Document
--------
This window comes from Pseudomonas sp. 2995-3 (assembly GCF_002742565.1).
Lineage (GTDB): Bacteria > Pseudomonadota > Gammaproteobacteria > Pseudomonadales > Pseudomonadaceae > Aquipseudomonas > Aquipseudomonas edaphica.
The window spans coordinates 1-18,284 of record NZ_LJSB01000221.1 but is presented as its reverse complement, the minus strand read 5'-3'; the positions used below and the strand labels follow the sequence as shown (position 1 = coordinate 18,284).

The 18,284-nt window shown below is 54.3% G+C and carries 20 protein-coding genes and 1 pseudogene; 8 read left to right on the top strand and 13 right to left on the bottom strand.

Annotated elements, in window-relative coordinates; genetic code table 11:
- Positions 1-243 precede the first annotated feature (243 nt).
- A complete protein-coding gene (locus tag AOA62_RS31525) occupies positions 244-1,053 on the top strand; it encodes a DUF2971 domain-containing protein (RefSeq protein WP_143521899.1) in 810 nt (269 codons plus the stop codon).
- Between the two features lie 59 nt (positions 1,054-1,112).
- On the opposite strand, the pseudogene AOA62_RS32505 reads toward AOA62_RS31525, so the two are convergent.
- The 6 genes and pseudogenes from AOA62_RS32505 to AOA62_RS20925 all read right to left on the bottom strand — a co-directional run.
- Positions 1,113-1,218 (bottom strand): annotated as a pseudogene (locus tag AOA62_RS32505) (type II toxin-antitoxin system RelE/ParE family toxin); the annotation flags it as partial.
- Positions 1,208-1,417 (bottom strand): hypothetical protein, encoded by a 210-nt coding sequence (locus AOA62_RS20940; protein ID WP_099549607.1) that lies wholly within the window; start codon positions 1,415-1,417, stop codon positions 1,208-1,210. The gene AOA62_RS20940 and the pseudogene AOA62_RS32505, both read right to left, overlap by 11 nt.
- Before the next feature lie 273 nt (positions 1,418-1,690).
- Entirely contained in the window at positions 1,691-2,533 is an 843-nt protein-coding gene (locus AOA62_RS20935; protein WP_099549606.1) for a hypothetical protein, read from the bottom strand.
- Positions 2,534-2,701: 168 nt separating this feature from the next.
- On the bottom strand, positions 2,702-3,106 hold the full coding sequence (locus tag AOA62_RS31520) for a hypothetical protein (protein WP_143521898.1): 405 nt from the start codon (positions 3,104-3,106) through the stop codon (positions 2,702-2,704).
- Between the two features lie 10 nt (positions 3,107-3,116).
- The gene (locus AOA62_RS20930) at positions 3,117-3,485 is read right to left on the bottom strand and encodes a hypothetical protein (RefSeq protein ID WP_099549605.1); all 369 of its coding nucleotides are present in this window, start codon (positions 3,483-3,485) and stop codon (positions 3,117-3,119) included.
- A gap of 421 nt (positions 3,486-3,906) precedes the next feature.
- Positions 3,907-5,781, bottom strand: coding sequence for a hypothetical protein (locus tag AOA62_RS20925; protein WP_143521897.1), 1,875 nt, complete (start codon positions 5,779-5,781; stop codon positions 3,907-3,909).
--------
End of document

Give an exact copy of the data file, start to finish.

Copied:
This window comes from Pseudomonas sp. 2995-3 (assembly GCF_002742565.1).
Lineage (GTDB): Bacteria > Pseudomonadota > Gammaproteobacteria > Pseudomonadales > Pseudomonadaceae > Aquipseudomonas > Aquipseudomonas edaphica.
The window spans coordinates 1-18,284 of record NZ_LJSB01000221.1 but is presented as its reverse complement, the minus strand read 5'-3'; the positions used below and the strand labels follow the sequence as shown (position 1 = coordinate 18,284).

The 18,284-nt window shown below is 54.3% G+C and carries 20 protein-coding genes and 1 pseudogene; 8 read left to right on the top strand and 13 right to left on the bottom strand.

Annotated elements, in window-relative coordinates; genetic code table 11:
- Positions 1-243 precede the first annotated feature (243 nt).
- A complete protein-coding gene (locus tag AOA62_RS31525) occupies positions 244-1,053 on the top strand; it encodes a DUF2971 domain-containing protein (RefSeq protein WP_143521899.1) in 810 nt (269 codons plus the stop codon).
- Between the two features lie 59 nt (positions 1,054-1,112).
- On the opposite strand, the pseudogene AOA62_RS32505 reads toward AOA62_RS31525, so the two are convergent.
- The 6 genes and pseudogenes from AOA62_RS32505 to AOA62_RS20925 all read right to left on the bottom strand — a co-directional run.
- Positions 1,113-1,218 (bottom strand): annotated as a pseudogene (locus tag AOA62_RS32505) (type II toxin-antitoxin system RelE/ParE family toxin); the annotation flags it as partial.
- Positions 1,208-1,417 (bottom strand): hypothetical protein, encoded by a 210-nt coding sequence (locus AOA62_RS20940; protein ID WP_099549607.1) that lies wholly within the window; start codon positions 1,415-1,417, stop codon positions 1,208-1,210. The gene AOA62_RS20940 and the pseudogene AOA62_RS32505, both read right to left, overlap by 11 nt.
- Before the next feature lie 273 nt (positions 1,418-1,690).
- Entirely contained in the window at positions 1,691-2,533 is an 843-nt protein-coding gene (locus AOA62_RS20935; protein WP_099549606.1) for a hypothetical protein, read from the bottom strand.
- Positions 2,534-2,701: 168 nt separating this feature from the next.
- On the bottom strand, positions 2,702-3,106 hold the full coding sequence (locus tag AOA62_RS31520) for a hypothetical protein (protein WP_143521898.1): 405 nt from the start codon (positions 3,104-3,106) through the stop codon (positions 2,702-2,704).
- Between the two features lie 10 nt (positions 3,107-3,116).
- The gene (locus AOA62_RS20930) at positions 3,117-3,485 is read right to left on the bottom strand and encodes a hypothetical protein (RefSeq protein ID WP_099549605.1); all 369 of its coding nucleotides are present in this window, start codon (positions 3,483-3,485) and stop codon (positions 3,117-3,119) included.
- A gap of 421 nt (positions 3,486-3,906) precedes the next feature.
- Positions 3,907-5,781, bottom strand: coding sequence for a hypothetical protein (locus tag AOA62_RS20925; protein WP_143521897.1), 1,875 nt, complete (start codon positions 5,779-5,781; stop codon positions 3,907-3,909).